> > I'd like to allow my users to do something like:
> > arrayA = array(NumCols, NumRows)   --create array
> > numberB = getval(arrayA, Col, Pos)    --access elements
> > redim(arrayA, ColDelta, RowDelta)   --realloc
> > arrayC = arrayA     -- copy whole array
> > arrayD = arrayA+arrayB   --arithmetic operators
> > 
> > Do I have to use the USERDATA tag for arrayA, arrayB ..., or can I do 
> all
> > this with tables?
> > 
> 
> Forget the unflexibility of "legacy programming languages" like maybe C 
> or BASIC (>>yuck<<).
> You need not to "redimensioning" anything. Just add new elements- or 
> even dimensions. Even don't think about indexes being contigous
> 
> -A table can contain tables, so one solution for two dimensional 
> matrices can be a table of tables
> -you don't have to specify a size ever
> - to cleanup, just assign nil or leave the scope where the table
> is valid, the garbage collector does the rest
> 

Out of curiousity...

> c={1,3}
> print(c[0])
nil
> print(c[1])
1
> print(c[2])
3
>

Why does table indexing begin at 1 and not zero?  I guess this is just a
convention, but I've become accustomed to zero based arrays :)

Thanks

Jonathan.


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Re: newbee question...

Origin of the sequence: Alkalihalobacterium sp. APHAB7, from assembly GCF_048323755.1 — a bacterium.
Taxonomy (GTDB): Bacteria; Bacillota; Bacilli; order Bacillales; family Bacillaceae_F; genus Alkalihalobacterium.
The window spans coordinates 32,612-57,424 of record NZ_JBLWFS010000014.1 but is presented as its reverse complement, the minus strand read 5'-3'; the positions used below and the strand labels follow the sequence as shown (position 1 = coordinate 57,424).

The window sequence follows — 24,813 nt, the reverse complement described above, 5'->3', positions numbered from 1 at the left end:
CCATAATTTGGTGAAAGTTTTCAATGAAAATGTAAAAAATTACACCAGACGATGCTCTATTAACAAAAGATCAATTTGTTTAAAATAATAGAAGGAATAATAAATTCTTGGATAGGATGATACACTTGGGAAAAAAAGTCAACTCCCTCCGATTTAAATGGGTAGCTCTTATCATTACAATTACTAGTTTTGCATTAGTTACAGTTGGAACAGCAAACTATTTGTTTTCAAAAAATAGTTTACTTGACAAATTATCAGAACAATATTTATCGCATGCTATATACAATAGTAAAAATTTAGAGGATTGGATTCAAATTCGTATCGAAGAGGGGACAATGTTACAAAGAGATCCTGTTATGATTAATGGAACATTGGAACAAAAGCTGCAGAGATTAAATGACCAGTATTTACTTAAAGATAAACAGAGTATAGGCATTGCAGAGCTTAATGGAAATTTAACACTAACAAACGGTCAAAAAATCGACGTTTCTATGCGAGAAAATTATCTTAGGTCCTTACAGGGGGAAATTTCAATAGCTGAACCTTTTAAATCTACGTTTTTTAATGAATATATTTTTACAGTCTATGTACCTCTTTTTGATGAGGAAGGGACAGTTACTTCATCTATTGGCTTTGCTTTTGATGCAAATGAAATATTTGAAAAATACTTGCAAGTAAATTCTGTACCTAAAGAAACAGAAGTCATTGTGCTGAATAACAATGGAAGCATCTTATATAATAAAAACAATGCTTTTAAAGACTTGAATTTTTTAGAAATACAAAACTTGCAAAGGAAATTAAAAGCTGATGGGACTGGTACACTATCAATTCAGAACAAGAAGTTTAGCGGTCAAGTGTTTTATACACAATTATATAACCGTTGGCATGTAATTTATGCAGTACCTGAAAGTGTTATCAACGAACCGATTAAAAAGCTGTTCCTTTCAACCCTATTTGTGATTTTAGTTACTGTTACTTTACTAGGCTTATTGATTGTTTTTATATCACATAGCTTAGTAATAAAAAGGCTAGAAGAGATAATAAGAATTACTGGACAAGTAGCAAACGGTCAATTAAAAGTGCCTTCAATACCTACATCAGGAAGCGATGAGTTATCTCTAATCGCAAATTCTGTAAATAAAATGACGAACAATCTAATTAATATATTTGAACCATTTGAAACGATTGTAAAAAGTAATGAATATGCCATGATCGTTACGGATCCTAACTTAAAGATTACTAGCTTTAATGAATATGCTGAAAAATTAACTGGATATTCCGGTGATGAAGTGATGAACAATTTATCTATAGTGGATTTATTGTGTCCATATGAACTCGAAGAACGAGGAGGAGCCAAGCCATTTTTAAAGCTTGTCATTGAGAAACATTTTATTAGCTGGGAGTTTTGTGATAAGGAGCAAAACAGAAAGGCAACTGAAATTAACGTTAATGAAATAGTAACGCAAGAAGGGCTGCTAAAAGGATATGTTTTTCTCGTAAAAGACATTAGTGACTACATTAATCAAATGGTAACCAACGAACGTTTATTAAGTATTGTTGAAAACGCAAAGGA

Rob Kendrick-4
In message <Pine.BSO.4.21.0010191007130.9656-100000@...> you
wrote:

> On 19 Oct 2000 [hidden email] wrote:
> 
> > > How can I implement a USER-friendly method to work with 
> > 2-dimensional
> > > arrays/matrices. (i.e. create, redim, access elements etc.)?  I'd like
> > > to allow my users to do something like: arrayA = array(NumCols,
> > > NumRows)   --create array numberB = getval(arrayA, Col, Pos)   
> > > --access elements redim(arrayA, ColDelta, RowDelta)   --realloc arrayC
> > > = arrayA     -- copy whole array arrayD = arrayA+arrayB   --arithmetic
> > > operators
> > > 
> > > Do I have to use the USERDATA tag for arrayA, arrayB ..., or can I do 
> > all
> > > this with tables?
> > > 
> > 
> > Forget the unflexibility of "legacy programming languages" like maybe C